The bottom line of global warming — and that is why so many are behind it — is that its many vested interests are on the verge of a financial and political bonanza, something that scientific facts and climatic realities are likely only to spoil.

So when global temperature doesn’t behave as predicted, excuses and explanations must be found to prevent the almost-mature golden goose from being roasted for dinner. The spin on the Nature study provided by its authors to The New York Times is that, "We’re learning that [natural] climate variability is important and can mask the effects of human-induced global change. In the end this gives more confidence in the long-term projections."

The attempted logic here is that even though the alarmists have been wrong in the past — been there, done that — their failure somehow sets them up for more certain future success. We look past this logical fallacy at our own peril. I can’t wait for their Orwellian pronouncement that global cooling is the new global warming.

For the next 10 years, while alarmists ram through their misanthropic agenda, their time-buying story line will be "aren’t we lucky that Mother Nature has given us a temporary reprieve."

This will no doubt be followed 10 years later by "Whew, aren’t we glad we spent trillions to prevent catastrophic global warming?"

Meanwhile, for trained observers, it will simply be a matter of realizing that the global warming apocalypse never materialized because it was simply never going to happen anyway.

Steven Milloy publishes and He is a junk science expert, advocate of free enterprise and an adjunct scholar at the Competitive Enterprise Institute.

Monday, May 5, 2008

Global Warming & Tax Hikes

Last week, here in New Mexico, CARE was thrilled to be a part of bringing ABC’s John Stossel to Albuquerque where he spoke to a full-house. He did a great job advocating for less-government and free-market values. Following his standing ovation, he stayed on the podium to take questions. Marita Noon, CARE’s Executive Director, stepped up and asked, “Would you share your views on climate change and what it is going to cost the business community?” He chuckled and answered the second part first, “It is going to cost you plenty!”

John Stossel did not go into specifics during the Q & A, but here, CARE’s Energy Counsel Member Paul Driessen does spell out how global warming policies will destroy jobs, profits and family budgets. (Please note: Paul Driessen will be speaking throughout New Mexico this month. Get complete details.)

Deficient Computer Models Drive Destructive Policies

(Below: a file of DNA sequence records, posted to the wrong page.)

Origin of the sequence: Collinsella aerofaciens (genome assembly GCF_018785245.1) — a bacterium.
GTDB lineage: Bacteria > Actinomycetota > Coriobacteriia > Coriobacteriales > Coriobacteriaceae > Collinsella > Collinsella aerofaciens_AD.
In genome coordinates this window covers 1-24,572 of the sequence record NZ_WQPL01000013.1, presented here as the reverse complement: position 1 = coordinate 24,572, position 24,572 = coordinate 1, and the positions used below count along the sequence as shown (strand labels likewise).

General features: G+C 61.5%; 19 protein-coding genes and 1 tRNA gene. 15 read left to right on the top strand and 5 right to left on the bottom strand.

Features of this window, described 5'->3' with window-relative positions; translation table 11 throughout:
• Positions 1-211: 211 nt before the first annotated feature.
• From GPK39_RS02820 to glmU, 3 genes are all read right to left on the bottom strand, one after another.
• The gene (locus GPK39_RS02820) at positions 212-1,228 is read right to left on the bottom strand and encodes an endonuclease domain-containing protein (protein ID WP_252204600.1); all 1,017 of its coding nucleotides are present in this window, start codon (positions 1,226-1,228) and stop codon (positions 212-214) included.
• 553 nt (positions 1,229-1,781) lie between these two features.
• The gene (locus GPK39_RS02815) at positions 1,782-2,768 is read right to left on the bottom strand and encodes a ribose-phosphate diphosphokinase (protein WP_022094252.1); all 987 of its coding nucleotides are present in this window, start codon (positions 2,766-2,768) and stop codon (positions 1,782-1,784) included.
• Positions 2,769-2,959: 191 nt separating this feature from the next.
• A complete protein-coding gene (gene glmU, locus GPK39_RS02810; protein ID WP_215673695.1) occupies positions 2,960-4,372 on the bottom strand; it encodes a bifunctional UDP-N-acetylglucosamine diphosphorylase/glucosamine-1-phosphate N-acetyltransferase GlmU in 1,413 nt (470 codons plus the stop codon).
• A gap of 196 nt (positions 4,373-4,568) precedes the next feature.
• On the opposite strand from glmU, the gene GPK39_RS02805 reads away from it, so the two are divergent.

America is in the throes of a major housing and financial downturn, soaring food and energy costs, rising unemployment and near recession. But legislators, bureaucrats and presidential candidates are falling all over themselves to restrict fossil fuel use, advance climate change legislation – and thereby increase energy prices, oil imports, and costs for families and businesses.

Now even President Bush wants action on climate change. “Reasonable and responsible” legislation is needed, the White House asserts, to avert a “regulatory nightmare” from overlapping state and federal rules. Are we supposed to think costly federal regulations, emission mandates and hidden cap-and-trade taxes would be reasonable and responsible?

Earth warmed slightly over the last quarter century, as it emerged further from the Little Ice Age, and humans likely played a role. However, literally hundreds of climate scientists say catastrophic climate changes and dominant human influences are over-hyped myths.

Our planet has experienced numerous climate shifts, they point out, including prolonged ice ages, a 400-year Medieval Warm Period and a 500-year Little Ice Age. Climate scientists still don’t understand what caused these events – or the temperature roller coaster of the last century: as carbon dioxide levels rose steadily, temperatures climbed from 1910 to 1945, fell between 1945 and 1975, and increased again from 1975 to 1998, notes Syun-Ichi Akasofu, founding director of the International Arctic Research Center.

Five of the ten hottest years in US history were in the 1920s and 1930s. Average global temperatures stabilized in 1998, and then fell 1.1 degrees F the past twelve months, satellite measurements show. Ice core data demonstrate that, over thousands of years, rising temperatures preceded higher atmospheric carbon dioxide levels, by hundreds of years – the exact opposite of climate chaos hypotheses. Interior Greenland and Antarctica appear to be gaining ice mass; they’re certainly not melting.

These inconvenient facts have forced alarmists to rely on computer models that generate Frankenclime monsters realistic enough to scare people into believing climate Armageddon is nigh.

Climate models do help scientists evaluate possible consequences of changing economic growth, emission, cloud cover and other variables. But they can’t reproduce the actual climate of the past century. They cannot make accurate predictions, even one year in the future, much less fifty. They do not represent reality, and should not be relied on to guide public policy.